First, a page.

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People's Homesite & Housing Corp V Court of Appeals

G.R. No L-61623
December 26, 1984
Aquino, J.:
Facts: PHHC board of directors passed Resolution No 513 awarding the
consolidated Subdivision Plan Lot 4 to spouses Mendoza at a price of
21php per sq meter. The aforementioned Subdivision plan is subject to the
approval of the Quezon City Council. The awarding to the spouses was
also subject to the approval of OEC (PHHC) Valuation Committee and
higher authorities. The city council disapproved the subdivision plan. Another plan was prepared and submitted to the city council. This plan was
approved by the city council. The revised plan reduced the area of the lot.
Another resolution was passed, which recalled all the awarded plans from
those who failed to pay the deposit or down payment. Mendoza spouses
were one of those who failed to pay. PHHC issued resolution 218, which
withdrew the awarded lot of Mendoza spouses. The lot was reawarded to
Sto. Domingo, Esteban, Pinzon, Redublo and Fernandez. The 5 awardees
deposited the DP and deeds of sale were executed in their favor. The
subdivision of lot 4 was approved by the city council and bureau of lands.
The Mendoza spouses asked for reconsiderationg of the previous award
and to cancel the reawards of the said lot.
Trial court sustained the withdrawing and awarding of lot. Apellate court
reversed the ruling.
Issue: WON there was a prefected sale between PHHC and Mendoza
spouses.
Held: No, the sale was not perfected. The sale was conditionally awarded
to the spouses subject to the approval of the city council (of the subdivision plans) and the approval of the award by the valuation committee and
higher authorities. The city council did not approve the subdivision plan.
The Mendoza spouses were made aware through mail. The spouses
should have manifested in wiriting their acceptance of the award of the
purchase pf Lot 4 just to show they were interested although the lot had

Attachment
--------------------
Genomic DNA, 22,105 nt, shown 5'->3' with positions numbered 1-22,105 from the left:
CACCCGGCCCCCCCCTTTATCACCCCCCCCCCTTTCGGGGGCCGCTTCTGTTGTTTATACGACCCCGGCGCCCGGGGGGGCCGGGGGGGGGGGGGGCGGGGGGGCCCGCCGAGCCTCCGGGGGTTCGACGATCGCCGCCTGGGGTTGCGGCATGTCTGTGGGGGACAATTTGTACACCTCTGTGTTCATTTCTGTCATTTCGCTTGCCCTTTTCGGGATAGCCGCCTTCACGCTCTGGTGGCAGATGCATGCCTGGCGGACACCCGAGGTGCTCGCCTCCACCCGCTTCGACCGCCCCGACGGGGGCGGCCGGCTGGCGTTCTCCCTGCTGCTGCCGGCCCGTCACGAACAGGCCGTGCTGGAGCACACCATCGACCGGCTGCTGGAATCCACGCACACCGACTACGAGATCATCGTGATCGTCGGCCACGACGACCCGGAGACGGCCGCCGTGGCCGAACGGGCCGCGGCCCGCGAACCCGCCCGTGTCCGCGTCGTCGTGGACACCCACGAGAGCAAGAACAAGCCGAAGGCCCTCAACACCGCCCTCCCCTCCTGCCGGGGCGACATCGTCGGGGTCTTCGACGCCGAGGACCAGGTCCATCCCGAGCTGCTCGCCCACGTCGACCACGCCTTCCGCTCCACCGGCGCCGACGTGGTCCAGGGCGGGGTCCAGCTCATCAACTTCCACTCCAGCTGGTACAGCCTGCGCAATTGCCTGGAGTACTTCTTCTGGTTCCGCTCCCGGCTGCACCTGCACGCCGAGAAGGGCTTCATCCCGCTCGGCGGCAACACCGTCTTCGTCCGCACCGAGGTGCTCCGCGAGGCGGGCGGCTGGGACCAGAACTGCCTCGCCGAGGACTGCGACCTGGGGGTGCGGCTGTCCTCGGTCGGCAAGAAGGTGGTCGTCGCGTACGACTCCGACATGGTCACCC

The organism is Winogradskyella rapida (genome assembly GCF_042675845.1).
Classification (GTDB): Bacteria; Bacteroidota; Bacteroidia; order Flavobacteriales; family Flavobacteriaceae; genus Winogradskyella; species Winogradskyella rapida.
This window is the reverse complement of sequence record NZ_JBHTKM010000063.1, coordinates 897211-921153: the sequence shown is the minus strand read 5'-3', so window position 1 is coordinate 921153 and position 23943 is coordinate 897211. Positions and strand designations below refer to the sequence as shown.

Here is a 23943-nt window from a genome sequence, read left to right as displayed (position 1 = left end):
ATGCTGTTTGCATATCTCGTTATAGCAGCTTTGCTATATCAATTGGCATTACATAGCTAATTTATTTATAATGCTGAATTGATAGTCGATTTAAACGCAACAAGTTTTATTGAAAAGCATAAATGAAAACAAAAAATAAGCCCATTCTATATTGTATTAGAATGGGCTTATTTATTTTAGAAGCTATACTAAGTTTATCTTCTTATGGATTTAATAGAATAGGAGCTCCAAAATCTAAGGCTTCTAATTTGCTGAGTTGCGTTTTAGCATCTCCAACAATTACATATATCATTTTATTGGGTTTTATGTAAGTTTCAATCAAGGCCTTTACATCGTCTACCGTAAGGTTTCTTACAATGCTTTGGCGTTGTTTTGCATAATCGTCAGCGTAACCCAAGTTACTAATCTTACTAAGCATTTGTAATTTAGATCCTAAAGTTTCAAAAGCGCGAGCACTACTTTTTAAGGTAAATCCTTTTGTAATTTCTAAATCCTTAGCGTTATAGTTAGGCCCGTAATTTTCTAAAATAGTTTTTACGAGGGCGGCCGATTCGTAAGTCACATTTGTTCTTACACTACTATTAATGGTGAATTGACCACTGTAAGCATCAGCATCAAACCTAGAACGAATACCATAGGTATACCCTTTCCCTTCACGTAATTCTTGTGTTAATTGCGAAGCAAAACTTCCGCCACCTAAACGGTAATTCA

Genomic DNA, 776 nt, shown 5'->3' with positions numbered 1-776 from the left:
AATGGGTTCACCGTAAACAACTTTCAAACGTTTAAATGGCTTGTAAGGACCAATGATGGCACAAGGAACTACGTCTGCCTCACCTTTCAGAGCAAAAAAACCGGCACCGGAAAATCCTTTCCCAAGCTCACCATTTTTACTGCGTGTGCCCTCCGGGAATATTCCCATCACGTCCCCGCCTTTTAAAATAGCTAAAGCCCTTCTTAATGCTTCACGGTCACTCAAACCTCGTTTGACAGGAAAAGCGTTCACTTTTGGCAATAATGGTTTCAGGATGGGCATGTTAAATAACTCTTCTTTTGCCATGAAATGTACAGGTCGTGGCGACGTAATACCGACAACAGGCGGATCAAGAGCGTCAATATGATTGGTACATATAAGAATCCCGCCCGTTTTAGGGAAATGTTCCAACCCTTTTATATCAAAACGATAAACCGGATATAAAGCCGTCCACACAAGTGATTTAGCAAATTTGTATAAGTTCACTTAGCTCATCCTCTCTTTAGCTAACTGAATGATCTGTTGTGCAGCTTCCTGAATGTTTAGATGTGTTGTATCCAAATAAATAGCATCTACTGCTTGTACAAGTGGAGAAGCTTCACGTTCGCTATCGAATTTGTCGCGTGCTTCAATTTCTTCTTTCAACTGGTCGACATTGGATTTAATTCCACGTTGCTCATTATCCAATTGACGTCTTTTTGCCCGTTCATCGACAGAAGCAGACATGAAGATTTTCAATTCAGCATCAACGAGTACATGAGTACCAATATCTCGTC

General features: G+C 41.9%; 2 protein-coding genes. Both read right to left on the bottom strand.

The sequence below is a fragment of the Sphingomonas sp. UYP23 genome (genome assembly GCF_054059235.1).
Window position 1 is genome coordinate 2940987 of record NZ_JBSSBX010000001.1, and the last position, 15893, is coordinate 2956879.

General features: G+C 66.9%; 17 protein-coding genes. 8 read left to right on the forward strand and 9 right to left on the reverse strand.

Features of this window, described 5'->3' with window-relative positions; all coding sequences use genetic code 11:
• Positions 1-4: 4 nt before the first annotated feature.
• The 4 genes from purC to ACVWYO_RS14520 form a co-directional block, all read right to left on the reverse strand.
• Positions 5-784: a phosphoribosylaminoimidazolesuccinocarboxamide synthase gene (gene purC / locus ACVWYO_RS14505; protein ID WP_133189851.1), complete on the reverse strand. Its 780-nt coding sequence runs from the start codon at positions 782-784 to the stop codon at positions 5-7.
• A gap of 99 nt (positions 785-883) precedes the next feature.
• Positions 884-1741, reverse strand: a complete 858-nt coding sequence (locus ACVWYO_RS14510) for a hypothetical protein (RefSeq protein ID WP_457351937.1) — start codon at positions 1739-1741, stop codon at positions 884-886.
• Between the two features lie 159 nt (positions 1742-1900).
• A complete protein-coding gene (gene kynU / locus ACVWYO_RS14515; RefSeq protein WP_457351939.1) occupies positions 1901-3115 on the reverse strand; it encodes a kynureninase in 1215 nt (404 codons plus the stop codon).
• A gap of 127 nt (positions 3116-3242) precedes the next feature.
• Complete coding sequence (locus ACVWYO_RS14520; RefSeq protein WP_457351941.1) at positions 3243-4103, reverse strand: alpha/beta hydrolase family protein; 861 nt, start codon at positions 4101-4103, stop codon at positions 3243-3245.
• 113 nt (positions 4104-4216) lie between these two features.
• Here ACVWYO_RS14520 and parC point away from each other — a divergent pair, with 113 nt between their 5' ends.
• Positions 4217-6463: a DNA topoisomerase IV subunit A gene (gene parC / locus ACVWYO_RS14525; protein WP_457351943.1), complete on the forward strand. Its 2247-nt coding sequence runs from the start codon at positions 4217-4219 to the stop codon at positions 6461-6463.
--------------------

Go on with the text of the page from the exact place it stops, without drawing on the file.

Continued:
been reduced in terms of area.
Under the facts, we cannot say there was a meeting of the mind on
the renewed area of Lot 4 since the spouses did not manifest acceptance
on their part.

Delta Motors V Genuino


GR No 5565
Feb 8 1989
Cortes, J.:
Facts: In July 1972, two letters were sent by Delta to Genuino offering to
sell black iron pipes. The first letter quoted 1,200 length of black iron pipes
schedule 40, 2"x20' including delivery at 66000php with certain terms of
payment. The second letter quoted 150 lengths of black iron pipes schedule 40 1 1/4" x 20' including delivery at 5,400 also with terms of payment.
Both letter quotations contain the following stipulation, "Our price offer indicated therein shall remain firm within a period of 30 days from the date
thereof. Any order placed after said period will be subject to our review
and confirmation."
Hector agreed and signed both letter quotations. He made initial payments
on both contracts - 13,200 and 2,700 respectively. Delta did not deliver the
iron pipes. Genuino did not make subsequent payments and the non-execution of promissory note as conditioned on the 1st contract. Sometime in
July 1972, Delta offered to deliver but was not accepted by Genuino since
construction on his ice plant building was not yet finished. Almost 3 years
later, Genuino asked from Delta the delivery of the pipes and manifested
his preparedness to pay. Delta countered that it cannot anymore deliver
on the original quoted price because of the 30day limit proviso.
Genuino fileda complaint for a specific performance with damages seeking
to compel Delta to deliver while Delta asked for a rescission of contract.
RTC ruled in favor of Delta. CA reversed the ruling. CA reasons 1) Delta
should have included a deadline of delivery having knowldege of the fact
that the iceplant was only being constructed, 2) the black iron pipes had
already been paid and Delta had made use of the payments. (unjust enrichment)
Issue: WON delta can ask for increased prices based on the price offer
stipulation in the contracts.
Held: No, Delta cannot change the price of an accepted offer. Reliance by
Delta on the price offer stipulation is misplaced. Said stipulation makes
referene to Delta's price offer as remaining firm for 30 days and thereafter
will be subject to its review and confirmation. The offers of Delta, however
were accepted by the private respondents within the 30day period. And as
stipulated in the two letter quotations, acceptance of the offer gives rise to
a contract betweenn the parties. Art 1475, the contract of sale is perfected
at the moment there is meeting of minds upon thing which is the object of
the contract and upon the price. Thus, the moment Genuino accepted the
offer of Delta, the contract of sale between them was perfected and neither party could change the terms thereof.

Dignos V Court of Appeals


No L-59266
Feb 29 1988
Bidin, J.:
Facts: The Dignos spouses were owners of a parcel of land. The land was
sold to Jabil for the sum of 28,000 to be paid in two installments, with an
assumption of indebtedness with the First Insular Bank of Cebu for 12000,
which was paid and acknowledged by the vendor. The next installment
should be made on Sept 15 1965. On Nov 25 1965, the spouses sold the
same lot to spouses Cabigas (who were then US citizens) for the price of
35000. A deed of absolute sale was executed and it was registered in the
Office of the Registered Deeds. When Dignos spouses refused to accept
payment from Jabil, he subsequently discovered the second sale and filed